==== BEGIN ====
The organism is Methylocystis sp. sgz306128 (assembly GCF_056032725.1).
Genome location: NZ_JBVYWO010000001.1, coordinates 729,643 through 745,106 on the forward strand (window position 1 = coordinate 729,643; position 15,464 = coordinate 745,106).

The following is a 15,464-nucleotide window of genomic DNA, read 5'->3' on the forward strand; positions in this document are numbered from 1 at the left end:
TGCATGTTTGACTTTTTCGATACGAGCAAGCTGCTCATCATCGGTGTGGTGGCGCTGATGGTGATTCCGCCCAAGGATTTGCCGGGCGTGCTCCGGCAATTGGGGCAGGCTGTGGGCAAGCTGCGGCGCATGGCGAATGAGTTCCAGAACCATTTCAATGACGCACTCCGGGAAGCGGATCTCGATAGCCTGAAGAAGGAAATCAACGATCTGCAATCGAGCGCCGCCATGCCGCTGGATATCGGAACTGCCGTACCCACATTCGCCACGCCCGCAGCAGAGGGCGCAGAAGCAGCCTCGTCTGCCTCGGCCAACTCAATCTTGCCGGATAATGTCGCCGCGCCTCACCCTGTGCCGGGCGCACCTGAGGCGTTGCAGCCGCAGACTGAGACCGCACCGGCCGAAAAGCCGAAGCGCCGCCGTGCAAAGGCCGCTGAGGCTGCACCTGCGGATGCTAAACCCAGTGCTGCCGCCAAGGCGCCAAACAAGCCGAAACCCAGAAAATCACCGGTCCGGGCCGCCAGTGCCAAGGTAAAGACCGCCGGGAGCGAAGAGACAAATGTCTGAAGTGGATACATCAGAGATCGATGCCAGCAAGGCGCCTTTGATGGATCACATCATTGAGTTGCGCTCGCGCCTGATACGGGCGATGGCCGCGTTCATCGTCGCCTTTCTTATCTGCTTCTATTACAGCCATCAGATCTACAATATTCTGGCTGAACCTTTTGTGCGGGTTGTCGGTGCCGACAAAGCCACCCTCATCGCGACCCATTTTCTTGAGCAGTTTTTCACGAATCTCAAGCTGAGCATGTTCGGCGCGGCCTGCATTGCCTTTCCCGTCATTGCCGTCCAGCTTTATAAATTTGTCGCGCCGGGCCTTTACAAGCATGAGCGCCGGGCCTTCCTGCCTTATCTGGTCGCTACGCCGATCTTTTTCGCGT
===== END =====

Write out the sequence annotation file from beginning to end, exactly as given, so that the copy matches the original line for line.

The organism is Methylocystis sp. sgz306128 (assembly GCF_056032725.1).
Genome location: NZ_JBVYWO010000001.1, coordinates 729,643 through 745,106 on the forward strand (window position 1 = coordinate 729,643; position 15,464 = coordinate 745,106).

The following is a 15,464-nucleotide window of genomic DNA, read 5'->3' on the forward strand; positions in this document are numbered from 1 at the left end:
TGCATGTTTGACTTTTTCGATACGAGCAAGCTGCTCATCATCGGTGTGGTGGCGCTGATGGTGATTCCGCCCAAGGATTTGCCGGGCGTGCTCCGGCAATTGGGGCAGGCTGTGGGCAAGCTGCGGCGCATGGCGAATGAGTTCCAGAACCATTTCAATGACGCACTCCGGGAAGCGGATCTCGATAGCCTGAAGAAGGAAATCAACGATCTGCAATCGAGCGCCGCCATGCCGCTGGATATCGGAACTGCCGTACCCACATTCGCCACGCCCGCAGCAGAGGGCGCAGAAGCAGCCTCGTCTGCCTCGGCCAACTCAATCTTGCCGGATAATGTCGCCGCGCCTCACCCTGTGCCGGGCGCACCTGAGGCGTTGCAGCCGCAGACTGAGACCGCACCGGCCGAAAAGCCGAAGCGCCGCCGTGCAAAGGCCGCTGAGGCTGCACCTGCGGATGCTAAACCCAGTGCTGCCGCCAAGGCGCCAAACAAGCCGAAACCCAGAAAATCACCGGTCCGGGCCGCCAGTGCCAAGGTAAAGACCGCCGGGAGCGAAGAGACAAATGTCTGAAGTGGATACATCAGAGATCGATGCCAGCAAGGCGCCTTTGATGGATCACATCATTGAGTTGCGCTCGCGCCTGATACGGGCGATGGCCGCGTTCATCGTCGCCTTTCTTATCTGCTTCTATTACAGCCATCAGATCTACAATATTCTGGCTGAACCTTTTGTGCGGGTTGTCGGTGCCGACAAAGCCACCCTCATCGCGACCCATTTTCTTGAGCAGTTTTTCACGAATCTCAAGCTGAGCATGTTCGGCGCGGCCTGCATTGCCTTTCCCGTCATTGCCGTCCAGCTTTATAAATTTGTCGCGCCGGGCCTTTACAAGCATGAGCGCCGGGCCTTCCTGCCTTATCTGGTCGCTACGCCGATCTTTTTCGCGT